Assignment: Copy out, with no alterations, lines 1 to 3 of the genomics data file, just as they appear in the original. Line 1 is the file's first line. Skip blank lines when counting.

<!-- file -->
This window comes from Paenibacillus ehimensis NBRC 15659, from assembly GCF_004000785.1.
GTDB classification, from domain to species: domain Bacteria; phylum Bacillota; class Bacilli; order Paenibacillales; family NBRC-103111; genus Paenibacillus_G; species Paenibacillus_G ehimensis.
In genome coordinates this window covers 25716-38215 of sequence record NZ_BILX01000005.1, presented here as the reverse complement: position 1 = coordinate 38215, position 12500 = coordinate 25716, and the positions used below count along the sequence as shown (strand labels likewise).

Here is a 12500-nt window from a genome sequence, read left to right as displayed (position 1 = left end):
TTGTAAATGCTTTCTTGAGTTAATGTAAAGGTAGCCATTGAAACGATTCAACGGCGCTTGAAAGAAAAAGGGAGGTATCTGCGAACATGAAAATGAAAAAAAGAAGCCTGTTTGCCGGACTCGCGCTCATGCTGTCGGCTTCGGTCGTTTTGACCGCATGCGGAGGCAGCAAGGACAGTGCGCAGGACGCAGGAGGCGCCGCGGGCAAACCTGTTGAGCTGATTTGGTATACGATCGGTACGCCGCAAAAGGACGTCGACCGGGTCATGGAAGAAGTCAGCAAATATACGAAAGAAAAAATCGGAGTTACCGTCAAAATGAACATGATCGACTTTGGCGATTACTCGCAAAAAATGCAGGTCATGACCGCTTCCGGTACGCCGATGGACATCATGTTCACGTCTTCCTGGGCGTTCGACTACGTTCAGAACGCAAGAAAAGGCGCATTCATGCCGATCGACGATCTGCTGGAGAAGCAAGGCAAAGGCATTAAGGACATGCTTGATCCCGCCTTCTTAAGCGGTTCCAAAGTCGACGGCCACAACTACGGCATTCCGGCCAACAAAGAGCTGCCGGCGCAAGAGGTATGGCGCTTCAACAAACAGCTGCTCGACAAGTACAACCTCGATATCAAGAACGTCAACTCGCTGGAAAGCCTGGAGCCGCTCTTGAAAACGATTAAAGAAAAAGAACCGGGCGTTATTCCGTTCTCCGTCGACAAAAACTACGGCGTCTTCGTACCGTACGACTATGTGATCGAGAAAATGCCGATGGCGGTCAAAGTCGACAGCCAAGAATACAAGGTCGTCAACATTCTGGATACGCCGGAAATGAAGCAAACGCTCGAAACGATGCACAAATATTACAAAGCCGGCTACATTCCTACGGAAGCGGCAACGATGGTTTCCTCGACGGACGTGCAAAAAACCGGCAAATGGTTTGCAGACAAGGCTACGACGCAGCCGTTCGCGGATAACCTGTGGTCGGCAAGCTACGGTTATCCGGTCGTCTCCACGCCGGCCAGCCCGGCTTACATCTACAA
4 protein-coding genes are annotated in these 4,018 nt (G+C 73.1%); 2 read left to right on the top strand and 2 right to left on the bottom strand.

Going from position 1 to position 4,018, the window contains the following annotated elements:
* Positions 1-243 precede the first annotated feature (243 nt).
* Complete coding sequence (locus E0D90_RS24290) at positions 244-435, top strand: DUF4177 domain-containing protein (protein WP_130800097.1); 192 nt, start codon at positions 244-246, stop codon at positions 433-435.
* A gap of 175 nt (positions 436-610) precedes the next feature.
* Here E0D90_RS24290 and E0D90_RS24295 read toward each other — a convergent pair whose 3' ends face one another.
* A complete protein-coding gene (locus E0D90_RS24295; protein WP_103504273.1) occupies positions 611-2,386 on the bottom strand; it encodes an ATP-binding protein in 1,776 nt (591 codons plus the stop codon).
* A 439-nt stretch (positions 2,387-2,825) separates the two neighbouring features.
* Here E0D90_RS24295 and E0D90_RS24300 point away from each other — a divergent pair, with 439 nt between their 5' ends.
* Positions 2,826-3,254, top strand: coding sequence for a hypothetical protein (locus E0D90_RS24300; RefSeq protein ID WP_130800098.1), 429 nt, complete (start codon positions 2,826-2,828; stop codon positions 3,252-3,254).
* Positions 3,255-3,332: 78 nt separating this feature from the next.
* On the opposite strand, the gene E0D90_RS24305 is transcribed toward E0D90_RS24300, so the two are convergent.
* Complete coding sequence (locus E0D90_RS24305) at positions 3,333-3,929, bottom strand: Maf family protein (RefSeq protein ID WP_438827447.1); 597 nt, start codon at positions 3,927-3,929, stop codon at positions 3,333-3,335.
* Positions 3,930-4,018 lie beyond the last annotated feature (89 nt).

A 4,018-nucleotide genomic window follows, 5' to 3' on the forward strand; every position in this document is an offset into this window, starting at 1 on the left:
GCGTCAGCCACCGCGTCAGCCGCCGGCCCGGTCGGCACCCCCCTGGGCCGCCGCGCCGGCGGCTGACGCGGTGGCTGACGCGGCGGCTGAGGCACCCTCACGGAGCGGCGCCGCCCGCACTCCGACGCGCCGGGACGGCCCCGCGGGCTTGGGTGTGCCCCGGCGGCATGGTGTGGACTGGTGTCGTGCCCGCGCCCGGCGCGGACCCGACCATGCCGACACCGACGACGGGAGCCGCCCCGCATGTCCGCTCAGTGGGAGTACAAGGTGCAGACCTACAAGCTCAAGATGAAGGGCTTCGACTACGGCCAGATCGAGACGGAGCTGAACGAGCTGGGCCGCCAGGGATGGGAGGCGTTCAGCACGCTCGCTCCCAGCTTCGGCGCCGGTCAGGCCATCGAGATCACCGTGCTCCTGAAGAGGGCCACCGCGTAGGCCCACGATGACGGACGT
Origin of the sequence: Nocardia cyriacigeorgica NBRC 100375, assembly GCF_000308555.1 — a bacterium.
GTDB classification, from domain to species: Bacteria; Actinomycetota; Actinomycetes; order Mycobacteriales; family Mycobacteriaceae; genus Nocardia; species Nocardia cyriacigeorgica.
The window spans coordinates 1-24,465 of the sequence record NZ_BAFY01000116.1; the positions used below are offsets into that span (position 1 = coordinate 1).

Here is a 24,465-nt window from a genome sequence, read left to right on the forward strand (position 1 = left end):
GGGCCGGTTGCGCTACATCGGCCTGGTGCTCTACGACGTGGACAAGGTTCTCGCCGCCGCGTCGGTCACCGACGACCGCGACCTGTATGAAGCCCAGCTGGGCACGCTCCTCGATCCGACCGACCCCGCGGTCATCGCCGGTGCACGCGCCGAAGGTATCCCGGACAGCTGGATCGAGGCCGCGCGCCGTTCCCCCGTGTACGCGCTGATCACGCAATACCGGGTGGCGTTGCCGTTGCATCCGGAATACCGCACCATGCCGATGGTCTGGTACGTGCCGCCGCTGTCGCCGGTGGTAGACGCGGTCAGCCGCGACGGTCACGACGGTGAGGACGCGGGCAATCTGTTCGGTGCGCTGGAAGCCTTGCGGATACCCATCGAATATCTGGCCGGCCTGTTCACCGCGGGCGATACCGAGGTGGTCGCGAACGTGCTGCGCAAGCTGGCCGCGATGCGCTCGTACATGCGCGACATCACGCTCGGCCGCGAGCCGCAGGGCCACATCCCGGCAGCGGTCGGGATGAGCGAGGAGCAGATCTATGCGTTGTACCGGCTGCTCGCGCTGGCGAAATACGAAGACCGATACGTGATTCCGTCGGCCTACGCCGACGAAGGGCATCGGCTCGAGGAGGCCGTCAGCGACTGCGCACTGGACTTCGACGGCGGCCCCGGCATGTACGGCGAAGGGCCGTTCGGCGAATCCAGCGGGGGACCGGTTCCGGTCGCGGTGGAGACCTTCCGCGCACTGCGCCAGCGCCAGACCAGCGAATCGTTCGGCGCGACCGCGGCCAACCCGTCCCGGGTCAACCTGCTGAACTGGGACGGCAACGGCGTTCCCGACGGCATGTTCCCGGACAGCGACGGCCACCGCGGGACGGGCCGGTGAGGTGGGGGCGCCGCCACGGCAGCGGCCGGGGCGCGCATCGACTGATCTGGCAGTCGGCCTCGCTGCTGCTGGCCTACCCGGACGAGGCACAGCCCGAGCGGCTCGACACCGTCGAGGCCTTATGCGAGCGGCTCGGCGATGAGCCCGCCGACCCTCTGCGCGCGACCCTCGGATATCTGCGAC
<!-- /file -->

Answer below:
This window comes from Paenibacillus ehimensis NBRC 15659, from assembly GCF_004000785.1.
GTDB classification, from domain to species: domain Bacteria; phylum Bacillota; class Bacilli; order Paenibacillales; family NBRC-103111; genus Paenibacillus_G; species Paenibacillus_G ehimensis.
In genome coordinates this window covers 25716-38215 of sequence record NZ_BILX01000005.1, presented here as the reverse complement: position 1 = coordinate 38215, position 12500 = coordinate 25716, and the positions used below count along the sequence as shown (strand labels likewise).